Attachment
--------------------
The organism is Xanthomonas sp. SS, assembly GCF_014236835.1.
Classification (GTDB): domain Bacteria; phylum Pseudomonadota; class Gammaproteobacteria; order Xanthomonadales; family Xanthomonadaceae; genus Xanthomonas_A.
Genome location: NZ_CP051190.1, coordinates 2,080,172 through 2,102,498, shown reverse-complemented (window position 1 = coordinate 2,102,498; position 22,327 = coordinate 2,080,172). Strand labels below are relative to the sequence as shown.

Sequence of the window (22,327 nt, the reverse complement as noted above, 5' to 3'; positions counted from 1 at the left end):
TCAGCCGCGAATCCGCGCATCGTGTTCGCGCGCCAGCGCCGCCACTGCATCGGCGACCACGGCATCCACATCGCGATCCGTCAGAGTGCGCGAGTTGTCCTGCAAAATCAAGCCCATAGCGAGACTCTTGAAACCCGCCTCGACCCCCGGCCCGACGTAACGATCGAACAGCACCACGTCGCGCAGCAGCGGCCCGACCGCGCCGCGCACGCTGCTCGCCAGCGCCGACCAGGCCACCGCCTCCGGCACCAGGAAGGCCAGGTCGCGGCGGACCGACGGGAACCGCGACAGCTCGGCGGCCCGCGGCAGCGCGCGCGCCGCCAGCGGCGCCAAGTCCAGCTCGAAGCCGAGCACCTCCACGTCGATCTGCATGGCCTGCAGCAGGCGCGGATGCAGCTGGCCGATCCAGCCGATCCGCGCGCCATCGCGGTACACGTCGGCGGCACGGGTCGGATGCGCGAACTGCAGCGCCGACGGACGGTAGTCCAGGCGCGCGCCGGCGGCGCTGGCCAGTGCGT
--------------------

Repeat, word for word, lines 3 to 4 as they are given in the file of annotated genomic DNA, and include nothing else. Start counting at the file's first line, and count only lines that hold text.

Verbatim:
Genome location: NZ_CP051190.1, coordinates 2,080,172 through 2,102,498, shown reverse-complemented (window position 1 = coordinate 2,102,498; position 22,327 = coordinate 2,080,172). Strand labels below are relative to the sequence as shown.

Sequence of the window (22,327 nt, the reverse complement as noted above, 5' to 3'; positions counted from 1 at the left end):